I asked for and was granted permission to use fillings from Kim Brody Salazar’s wonderful blackwork fillings collection, but between asking and receiving I had the idea to make fill patterns out of the initial(s) of each town, and couldn’t let go of it. That meant 46 different fill patterns, 7 of which had to be built from the letter C. That is not a letter that has much difference between upper- and lowercase, or print and cursive. Also difficult were 3 Ws plus WF and WW. Oddly enough, the solitary F and E gave me more trouble than, say, the 4 Ss. Many evenings of sketching while watching the hubs play Skyrim passed as I designed letter fills and then slotted them into their locations.

A few more evenings passed while I stitched the beginning of my sample, shown above. I don’t have time to continue to be so dogged about this, so it will be some months before I’m done, but you’ll see it again then. I’m working on 32-count linen (over 2, for an effective count of 16) with a single strand of black embroidery floss (DMC 310). The stitching I’ve done is all six strands of a 2–2.5 foot length of floss.

There are a few useful links in the pattern post that are also now on the ideas and inspiration embroidery page, halfway down, where I’ve added a blackwork entry to the slowly growing directory of embroidery techniques.

Stitching vistas

Through the Sew-Op, I had the chance to take a two-part course from one of my fellow teachers, Sally Munro, on landscape quilting. We used the method in the book Accidental Landscapes, by Karen Eckmeier. I chose a photo of sunset as seen from my grandparent’s backyard when I was growing up (appearing in speckly scan form below). See what you think of the interpretation:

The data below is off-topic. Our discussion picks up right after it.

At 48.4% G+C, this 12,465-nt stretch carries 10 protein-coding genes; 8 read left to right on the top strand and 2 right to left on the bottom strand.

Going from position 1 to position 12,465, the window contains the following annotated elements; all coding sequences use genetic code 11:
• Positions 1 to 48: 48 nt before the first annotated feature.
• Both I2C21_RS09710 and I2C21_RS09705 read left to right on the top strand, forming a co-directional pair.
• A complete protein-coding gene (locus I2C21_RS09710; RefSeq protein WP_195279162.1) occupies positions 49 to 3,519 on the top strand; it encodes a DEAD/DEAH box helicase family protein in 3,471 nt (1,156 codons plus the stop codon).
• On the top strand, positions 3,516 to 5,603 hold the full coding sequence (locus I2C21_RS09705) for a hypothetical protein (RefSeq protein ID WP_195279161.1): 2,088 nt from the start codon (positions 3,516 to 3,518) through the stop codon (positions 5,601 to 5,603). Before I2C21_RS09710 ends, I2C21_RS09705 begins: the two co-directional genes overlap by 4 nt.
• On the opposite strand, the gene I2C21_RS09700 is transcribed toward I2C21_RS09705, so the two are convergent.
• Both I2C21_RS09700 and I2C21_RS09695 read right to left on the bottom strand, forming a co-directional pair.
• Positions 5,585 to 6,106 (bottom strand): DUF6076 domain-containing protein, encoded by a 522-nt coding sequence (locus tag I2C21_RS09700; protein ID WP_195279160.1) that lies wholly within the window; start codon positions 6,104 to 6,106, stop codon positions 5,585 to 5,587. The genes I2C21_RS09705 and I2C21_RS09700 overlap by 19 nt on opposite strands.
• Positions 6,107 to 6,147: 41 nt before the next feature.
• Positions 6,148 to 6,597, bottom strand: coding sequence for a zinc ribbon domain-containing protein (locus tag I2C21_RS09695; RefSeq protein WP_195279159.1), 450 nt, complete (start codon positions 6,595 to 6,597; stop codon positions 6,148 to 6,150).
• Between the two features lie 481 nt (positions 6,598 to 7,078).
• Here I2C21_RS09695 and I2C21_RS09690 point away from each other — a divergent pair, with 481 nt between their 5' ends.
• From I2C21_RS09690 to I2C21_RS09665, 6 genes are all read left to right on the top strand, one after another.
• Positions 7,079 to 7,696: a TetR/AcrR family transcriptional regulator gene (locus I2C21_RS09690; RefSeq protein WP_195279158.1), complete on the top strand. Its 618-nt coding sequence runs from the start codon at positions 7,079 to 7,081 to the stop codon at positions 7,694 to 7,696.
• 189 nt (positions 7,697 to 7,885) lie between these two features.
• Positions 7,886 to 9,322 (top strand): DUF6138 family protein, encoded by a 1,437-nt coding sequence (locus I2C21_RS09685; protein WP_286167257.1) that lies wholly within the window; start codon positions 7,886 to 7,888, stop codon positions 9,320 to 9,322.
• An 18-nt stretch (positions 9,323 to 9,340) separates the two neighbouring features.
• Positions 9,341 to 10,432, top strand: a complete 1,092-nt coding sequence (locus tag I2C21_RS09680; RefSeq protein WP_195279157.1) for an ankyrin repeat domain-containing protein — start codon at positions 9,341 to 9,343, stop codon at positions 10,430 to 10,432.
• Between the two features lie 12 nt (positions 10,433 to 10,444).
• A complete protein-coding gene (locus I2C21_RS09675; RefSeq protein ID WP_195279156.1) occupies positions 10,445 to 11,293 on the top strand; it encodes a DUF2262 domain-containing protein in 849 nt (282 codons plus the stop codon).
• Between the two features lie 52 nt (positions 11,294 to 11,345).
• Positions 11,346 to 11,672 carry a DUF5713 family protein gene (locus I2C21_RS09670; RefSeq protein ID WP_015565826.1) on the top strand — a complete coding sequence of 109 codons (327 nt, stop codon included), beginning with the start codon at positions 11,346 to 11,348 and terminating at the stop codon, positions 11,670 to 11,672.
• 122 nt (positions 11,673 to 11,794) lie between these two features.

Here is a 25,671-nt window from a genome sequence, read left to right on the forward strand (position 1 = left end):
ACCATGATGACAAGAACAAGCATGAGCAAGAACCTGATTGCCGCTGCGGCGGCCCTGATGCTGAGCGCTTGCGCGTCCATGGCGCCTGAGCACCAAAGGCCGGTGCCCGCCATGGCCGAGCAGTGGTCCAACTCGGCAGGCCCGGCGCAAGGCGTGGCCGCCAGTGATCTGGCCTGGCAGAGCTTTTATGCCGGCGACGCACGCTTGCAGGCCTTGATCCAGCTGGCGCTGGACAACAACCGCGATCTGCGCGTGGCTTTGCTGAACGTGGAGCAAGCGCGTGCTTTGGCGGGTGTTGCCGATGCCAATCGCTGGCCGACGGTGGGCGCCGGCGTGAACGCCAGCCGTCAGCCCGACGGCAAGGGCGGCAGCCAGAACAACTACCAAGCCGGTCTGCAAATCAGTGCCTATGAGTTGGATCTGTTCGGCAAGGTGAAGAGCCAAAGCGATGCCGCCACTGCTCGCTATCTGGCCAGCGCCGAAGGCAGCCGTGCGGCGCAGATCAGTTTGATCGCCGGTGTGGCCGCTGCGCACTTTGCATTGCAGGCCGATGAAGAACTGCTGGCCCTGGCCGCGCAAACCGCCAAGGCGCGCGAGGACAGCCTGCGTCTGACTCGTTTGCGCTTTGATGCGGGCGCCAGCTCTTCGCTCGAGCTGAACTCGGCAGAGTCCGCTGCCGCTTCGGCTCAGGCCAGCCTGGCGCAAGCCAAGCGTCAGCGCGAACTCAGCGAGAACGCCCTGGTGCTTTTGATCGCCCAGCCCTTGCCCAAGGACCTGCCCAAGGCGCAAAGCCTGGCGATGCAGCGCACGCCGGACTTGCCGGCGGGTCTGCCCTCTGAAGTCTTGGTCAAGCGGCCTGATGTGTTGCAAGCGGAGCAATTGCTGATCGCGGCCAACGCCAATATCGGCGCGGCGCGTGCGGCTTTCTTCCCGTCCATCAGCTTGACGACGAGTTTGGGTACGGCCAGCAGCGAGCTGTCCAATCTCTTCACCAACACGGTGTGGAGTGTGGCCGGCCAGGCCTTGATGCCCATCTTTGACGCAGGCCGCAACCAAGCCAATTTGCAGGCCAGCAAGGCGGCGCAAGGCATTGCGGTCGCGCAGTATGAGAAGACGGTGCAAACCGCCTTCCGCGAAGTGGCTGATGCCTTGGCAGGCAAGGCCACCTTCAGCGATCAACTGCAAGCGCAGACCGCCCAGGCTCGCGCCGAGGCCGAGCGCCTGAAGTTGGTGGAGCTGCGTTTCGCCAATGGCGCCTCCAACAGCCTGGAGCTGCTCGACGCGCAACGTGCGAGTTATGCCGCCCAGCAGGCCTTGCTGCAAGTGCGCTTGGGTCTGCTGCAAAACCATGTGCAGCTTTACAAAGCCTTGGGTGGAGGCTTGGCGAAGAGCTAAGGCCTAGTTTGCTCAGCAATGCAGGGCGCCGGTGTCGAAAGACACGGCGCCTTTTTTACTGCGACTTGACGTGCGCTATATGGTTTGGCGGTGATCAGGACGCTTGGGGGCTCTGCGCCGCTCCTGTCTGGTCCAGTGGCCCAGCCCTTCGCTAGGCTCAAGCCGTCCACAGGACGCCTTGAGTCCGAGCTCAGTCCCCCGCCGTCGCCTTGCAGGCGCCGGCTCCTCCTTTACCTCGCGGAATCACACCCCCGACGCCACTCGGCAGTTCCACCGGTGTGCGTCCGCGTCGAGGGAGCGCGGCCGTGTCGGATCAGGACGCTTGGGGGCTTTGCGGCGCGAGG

Williams Bay sunset finished landscape quilt

I took a few progress photos to give you a sense of how it went together.

landscape materials

The sky and water were made from pieced fabric, through a technique called texturing where you cut a slightly wavy edge, press it down a quarter inch, and topstitch it to the layer above. After trimming the lower layer to a quarter inch below the stitching, you can add the next one. Cutting a wavy edge rather than a straight one gives a more organic feeling to the piece. The perfect colors miraculously came out of Sally’s fabric stash.

The tree was black fabric on Steam-A-Seam cut out by hand with a previous copy of the photo on top of the fabric. It is on top of the sky but extends below the top edge of the water, for extra security.

landscape unbound

The binding is one continuous strip, joined into a loop after being sewn on three sides and a couple of inches into the fourth on each side. It is turned to the back and hand-sewn down. I used corner pockets for a hanging rod; the binding is what’s called a French twist and is supposed to create its own rod casing, but the fabric I used was too narrow to accommodate anything but the tiniest of dowels, with virtually no overhang at the ends.

landscape quilt back

Unfortunately I basted by machine, which was not Sally’s intent, and couldn’t get the needle marks out. It’s a good thing I had basted with the direction of the design! I will know better next time. It was a wonderful learning experience, though, and I am more than happy with the way it came out.